And who is he that will harm you, if ye be followers of that which is good?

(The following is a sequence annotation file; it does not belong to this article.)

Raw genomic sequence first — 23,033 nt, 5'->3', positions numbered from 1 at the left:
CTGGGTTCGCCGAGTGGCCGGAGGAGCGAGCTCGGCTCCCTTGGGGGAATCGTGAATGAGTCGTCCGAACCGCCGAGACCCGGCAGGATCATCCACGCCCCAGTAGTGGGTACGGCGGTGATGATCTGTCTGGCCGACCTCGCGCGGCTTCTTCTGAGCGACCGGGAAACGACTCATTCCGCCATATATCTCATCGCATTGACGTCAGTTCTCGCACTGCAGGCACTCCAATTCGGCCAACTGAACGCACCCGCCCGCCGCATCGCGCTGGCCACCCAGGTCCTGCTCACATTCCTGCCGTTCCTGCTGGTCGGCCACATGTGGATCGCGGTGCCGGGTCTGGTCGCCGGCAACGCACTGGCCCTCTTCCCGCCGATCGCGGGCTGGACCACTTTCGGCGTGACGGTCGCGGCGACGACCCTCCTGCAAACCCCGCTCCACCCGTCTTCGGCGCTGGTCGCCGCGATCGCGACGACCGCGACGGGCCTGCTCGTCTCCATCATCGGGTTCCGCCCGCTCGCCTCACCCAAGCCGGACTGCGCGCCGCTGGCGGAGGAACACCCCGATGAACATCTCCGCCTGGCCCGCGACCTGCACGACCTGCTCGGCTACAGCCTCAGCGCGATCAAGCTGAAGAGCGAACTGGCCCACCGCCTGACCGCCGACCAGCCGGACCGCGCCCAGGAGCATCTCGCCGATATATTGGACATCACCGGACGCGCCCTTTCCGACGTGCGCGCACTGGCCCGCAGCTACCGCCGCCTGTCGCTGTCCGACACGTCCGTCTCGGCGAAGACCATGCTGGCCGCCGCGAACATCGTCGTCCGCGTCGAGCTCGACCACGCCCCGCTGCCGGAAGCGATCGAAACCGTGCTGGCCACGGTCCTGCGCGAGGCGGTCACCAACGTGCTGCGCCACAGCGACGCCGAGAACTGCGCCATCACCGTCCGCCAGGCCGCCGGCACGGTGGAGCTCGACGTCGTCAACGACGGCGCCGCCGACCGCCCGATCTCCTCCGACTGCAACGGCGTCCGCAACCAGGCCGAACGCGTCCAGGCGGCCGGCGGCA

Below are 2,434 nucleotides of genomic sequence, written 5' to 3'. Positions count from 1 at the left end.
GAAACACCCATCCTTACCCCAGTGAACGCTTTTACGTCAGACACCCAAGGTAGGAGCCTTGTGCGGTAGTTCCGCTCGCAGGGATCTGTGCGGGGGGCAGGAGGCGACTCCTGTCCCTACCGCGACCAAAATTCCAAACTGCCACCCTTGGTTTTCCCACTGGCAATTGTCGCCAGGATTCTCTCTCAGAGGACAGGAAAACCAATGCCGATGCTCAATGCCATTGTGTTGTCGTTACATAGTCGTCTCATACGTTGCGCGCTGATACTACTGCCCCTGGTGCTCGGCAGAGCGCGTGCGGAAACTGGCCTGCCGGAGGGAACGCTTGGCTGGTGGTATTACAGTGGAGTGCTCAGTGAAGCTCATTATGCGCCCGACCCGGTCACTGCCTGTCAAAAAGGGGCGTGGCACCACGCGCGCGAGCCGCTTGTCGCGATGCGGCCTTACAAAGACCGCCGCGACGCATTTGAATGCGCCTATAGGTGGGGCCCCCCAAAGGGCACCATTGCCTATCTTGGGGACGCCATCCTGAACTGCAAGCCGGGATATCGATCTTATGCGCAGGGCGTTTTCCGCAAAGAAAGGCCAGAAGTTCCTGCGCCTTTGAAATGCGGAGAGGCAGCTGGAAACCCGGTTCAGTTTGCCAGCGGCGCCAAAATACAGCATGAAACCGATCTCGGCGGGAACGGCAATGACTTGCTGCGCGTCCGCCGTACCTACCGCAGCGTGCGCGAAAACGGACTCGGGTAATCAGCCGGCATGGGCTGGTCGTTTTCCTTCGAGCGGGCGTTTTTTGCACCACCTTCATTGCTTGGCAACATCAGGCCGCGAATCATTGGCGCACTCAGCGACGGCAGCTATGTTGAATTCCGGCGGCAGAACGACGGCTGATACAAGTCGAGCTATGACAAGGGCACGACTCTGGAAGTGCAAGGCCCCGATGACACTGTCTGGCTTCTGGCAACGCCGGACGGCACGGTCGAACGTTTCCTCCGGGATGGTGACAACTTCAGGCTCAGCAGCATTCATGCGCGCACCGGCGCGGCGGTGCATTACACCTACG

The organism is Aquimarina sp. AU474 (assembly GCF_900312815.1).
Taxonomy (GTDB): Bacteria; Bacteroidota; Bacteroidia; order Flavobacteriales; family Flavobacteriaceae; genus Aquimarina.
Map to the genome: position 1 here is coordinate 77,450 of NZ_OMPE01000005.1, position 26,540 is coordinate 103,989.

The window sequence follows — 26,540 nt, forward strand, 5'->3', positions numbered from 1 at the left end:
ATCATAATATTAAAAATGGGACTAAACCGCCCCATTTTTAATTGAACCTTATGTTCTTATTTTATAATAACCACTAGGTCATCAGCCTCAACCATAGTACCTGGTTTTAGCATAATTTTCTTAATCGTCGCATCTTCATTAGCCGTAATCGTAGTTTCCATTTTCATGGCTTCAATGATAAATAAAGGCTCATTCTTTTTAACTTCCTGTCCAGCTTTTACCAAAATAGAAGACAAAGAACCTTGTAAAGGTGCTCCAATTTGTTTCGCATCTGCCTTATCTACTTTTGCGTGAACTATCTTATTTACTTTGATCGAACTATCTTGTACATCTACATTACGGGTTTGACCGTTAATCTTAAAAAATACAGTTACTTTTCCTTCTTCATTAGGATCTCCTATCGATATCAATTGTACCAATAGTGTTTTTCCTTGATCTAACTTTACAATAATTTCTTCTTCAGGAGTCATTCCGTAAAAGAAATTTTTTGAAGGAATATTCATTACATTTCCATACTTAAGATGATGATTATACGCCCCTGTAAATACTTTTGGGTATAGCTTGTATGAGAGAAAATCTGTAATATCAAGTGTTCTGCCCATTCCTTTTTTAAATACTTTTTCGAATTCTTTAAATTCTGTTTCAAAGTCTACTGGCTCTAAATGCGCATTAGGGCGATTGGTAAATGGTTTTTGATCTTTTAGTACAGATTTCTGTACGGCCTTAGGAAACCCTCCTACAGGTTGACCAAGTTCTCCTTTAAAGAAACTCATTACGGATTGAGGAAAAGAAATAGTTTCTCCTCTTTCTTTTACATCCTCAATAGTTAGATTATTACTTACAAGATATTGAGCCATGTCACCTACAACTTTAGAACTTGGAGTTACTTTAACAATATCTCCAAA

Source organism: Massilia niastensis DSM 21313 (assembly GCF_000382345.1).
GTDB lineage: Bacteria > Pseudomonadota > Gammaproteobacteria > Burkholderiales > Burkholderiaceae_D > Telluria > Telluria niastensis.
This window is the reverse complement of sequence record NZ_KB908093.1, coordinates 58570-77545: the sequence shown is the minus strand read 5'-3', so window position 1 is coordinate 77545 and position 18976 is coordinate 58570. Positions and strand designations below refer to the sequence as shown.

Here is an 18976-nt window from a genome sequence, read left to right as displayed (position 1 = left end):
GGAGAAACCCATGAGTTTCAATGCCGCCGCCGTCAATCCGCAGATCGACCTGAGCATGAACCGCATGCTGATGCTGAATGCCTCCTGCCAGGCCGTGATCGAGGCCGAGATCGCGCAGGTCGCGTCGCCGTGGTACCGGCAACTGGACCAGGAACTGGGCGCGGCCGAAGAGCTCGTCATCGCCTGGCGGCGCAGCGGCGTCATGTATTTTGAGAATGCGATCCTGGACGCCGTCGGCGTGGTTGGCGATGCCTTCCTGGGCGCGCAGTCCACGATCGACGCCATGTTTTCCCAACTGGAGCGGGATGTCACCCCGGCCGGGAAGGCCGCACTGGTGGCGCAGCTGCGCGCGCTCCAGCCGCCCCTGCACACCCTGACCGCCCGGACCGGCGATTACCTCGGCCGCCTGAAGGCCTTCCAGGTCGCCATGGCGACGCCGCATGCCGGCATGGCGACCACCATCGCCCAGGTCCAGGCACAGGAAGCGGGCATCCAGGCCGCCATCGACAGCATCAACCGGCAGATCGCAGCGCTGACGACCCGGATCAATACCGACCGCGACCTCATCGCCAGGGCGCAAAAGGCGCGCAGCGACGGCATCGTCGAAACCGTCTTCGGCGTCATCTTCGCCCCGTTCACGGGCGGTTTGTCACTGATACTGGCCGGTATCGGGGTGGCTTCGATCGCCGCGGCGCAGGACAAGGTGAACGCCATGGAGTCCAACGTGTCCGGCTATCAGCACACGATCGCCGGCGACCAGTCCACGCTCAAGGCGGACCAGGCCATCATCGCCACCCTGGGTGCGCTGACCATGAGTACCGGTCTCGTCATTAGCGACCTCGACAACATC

But and if ye suffer for righteousness' sake, happy are ye: and be not afraid of their terror, neither be troubled;